Rookie question: If cashflow is so great, why is it being sold?

2 Replies

I haven't made my first deal yet, but I found this AMAZING house.  Okay it's an awful house, nearly 100 years old.  But I can pay cash for it and it already has 100% occupancy.  I'd have said cash back in 4 years...OK 5  6 7 years because I'll have to fix a few things here and there, but then I will have my money back and cashflow literally beyond anything I'd imagined before.  We're talking FOUR figures here, and not just over that $1000 threshold either.  (I played Robert Kiyosaki's game; a property cashflows like $200.)  

So...why is this even being sold?  Why would an owner divest himself of such a figurative gold mine?  

I guess I'm really asking you what the hidden traps are in such deals.  An internet ad isn't going to tell me what to watch out for.  So, other than "why is the seller selling," what should I ask the realtor, and what traps should I be weary of?  

(If you're interested, after the showing I can post what I learned here for further discussion and educational purposes.)  

landlords sell for all sorts of reasons.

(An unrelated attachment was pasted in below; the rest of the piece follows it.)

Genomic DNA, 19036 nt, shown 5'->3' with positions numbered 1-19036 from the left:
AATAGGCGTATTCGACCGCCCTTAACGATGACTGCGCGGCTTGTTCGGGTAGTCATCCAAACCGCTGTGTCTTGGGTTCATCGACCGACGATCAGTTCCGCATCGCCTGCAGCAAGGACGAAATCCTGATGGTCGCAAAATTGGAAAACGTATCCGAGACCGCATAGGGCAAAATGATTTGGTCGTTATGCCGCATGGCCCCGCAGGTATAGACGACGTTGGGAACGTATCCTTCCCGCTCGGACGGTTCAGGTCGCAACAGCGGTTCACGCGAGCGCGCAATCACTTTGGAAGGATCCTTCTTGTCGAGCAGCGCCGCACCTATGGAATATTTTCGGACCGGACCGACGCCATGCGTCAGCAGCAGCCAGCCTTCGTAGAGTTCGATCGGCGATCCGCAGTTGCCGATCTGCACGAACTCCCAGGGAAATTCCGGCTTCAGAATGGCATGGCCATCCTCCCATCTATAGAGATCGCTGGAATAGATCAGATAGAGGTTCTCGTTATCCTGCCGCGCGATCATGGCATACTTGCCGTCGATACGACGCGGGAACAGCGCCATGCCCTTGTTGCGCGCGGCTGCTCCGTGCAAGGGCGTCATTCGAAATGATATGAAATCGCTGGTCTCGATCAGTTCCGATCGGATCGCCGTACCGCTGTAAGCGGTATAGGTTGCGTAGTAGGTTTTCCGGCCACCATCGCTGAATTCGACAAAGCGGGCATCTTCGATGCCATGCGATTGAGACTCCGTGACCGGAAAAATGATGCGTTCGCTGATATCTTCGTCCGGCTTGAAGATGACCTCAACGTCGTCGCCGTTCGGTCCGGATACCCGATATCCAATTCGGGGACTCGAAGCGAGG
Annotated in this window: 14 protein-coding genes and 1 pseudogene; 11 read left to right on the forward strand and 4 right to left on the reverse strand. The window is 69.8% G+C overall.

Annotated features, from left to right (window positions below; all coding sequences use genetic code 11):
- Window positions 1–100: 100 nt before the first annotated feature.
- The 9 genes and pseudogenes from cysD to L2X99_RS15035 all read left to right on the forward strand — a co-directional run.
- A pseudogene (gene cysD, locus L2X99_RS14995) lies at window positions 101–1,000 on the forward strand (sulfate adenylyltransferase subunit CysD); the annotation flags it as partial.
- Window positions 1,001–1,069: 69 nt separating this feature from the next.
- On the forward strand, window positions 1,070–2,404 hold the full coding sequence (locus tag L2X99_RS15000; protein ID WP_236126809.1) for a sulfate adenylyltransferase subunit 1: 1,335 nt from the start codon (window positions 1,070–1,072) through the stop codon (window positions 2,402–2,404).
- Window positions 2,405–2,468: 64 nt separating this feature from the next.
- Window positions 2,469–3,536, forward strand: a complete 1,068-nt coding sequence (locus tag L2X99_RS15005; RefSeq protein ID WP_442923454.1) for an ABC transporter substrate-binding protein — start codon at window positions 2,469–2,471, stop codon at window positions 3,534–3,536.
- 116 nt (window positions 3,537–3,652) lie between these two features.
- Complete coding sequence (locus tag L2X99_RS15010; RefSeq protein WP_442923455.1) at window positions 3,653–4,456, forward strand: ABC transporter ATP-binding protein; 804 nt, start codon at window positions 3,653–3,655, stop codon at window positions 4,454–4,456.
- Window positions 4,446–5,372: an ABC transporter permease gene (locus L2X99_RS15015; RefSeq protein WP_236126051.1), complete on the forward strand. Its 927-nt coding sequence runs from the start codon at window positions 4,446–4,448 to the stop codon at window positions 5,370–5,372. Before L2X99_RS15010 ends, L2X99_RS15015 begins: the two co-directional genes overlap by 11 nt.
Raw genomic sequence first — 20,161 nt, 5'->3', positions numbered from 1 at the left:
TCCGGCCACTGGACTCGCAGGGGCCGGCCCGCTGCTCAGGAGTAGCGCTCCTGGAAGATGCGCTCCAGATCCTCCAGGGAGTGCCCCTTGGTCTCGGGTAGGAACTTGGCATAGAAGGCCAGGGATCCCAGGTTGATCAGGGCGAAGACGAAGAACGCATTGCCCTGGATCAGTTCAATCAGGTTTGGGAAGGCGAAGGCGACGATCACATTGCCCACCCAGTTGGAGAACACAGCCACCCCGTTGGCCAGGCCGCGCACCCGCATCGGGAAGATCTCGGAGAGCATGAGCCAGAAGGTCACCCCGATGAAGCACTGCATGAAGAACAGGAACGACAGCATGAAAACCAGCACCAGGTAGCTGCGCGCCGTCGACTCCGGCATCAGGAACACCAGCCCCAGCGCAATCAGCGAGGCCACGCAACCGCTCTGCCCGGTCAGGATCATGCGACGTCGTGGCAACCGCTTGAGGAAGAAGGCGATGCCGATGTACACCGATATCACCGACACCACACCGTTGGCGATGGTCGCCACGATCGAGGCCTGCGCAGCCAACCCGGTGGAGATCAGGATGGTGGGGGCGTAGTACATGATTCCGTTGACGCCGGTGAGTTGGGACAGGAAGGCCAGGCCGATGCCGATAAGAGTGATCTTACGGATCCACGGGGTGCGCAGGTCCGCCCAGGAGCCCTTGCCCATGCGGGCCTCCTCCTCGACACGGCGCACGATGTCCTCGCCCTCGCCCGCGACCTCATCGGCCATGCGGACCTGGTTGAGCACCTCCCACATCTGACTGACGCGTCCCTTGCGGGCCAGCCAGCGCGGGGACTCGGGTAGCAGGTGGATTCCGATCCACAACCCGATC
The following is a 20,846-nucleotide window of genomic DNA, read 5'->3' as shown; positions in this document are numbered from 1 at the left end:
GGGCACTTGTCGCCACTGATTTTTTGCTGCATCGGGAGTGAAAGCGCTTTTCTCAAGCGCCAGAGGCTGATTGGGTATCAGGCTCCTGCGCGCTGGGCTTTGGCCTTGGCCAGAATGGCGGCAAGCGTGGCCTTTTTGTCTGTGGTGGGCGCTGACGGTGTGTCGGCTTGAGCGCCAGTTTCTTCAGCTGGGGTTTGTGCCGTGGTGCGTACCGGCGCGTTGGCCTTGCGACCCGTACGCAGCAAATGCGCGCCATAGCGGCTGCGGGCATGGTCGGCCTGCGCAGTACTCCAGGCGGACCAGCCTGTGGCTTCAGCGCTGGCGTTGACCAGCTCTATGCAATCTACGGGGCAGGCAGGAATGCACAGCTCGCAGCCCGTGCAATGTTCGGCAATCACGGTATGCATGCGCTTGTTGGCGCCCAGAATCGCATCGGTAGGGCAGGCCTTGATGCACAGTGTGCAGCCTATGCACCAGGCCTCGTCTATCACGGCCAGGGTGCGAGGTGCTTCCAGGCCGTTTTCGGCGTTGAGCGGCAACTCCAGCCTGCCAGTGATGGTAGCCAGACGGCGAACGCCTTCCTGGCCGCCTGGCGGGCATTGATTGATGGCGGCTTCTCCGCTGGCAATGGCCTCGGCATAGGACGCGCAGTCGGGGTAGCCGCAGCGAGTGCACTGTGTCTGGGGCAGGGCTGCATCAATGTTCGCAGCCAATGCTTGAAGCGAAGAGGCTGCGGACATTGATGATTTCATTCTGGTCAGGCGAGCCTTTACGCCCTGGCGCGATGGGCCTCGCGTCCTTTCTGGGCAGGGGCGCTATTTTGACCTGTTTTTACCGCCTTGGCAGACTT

but first and foremost homes that can pay themselves off in under 10 years from cash flow are generally going to be in rougher or less desirable areas or poor income areas.. so thats one thing.

Landlords get burnt out.. I know I did..

people get sic they pass  they move to Thailand   they move to Florida or Arizona and just don't want to fool with it anymore.

don't get focused on Sellers whys.. just understand the basics of that area.

do your due diligence get a good home inspection there could be some major underlying structual or other issues that are forcing the sale.. 

when most people of middle age need money its for only a few things.

1. pay for wedding or collage 

2. down payment on house for kids.

3. Medical

4. want a second home

5. bail out and pay for kids criminal attorney.

People sell properties like this all the time for many many reasons. Freeing up money, getting out of real estate, divorce settlement, bankruptcy, etc. 

Knowing the sellers "why" is great but if you cant use it for leverage in negotiations than all you can do is cover yourself in the due dili phase. Do you inspections, run comps, talk to your agent about everything, bring a contractor through, and most importantly run worst case scenario numbers....if that number is something you can stomach then you are good to go. 

If the numbers work, go for it. If they dont, put in an offer for the number that makes sense to you. If they dont take it then move on. 

Trust, but verify everything the seller says. Sellers fudge numbers, property conditions, and their stories all the time. Take whatever they say with a grain of salt and do all of your homework on the property. Thats the only way to be sure of the property and what you are buying.

Hope that helps. 

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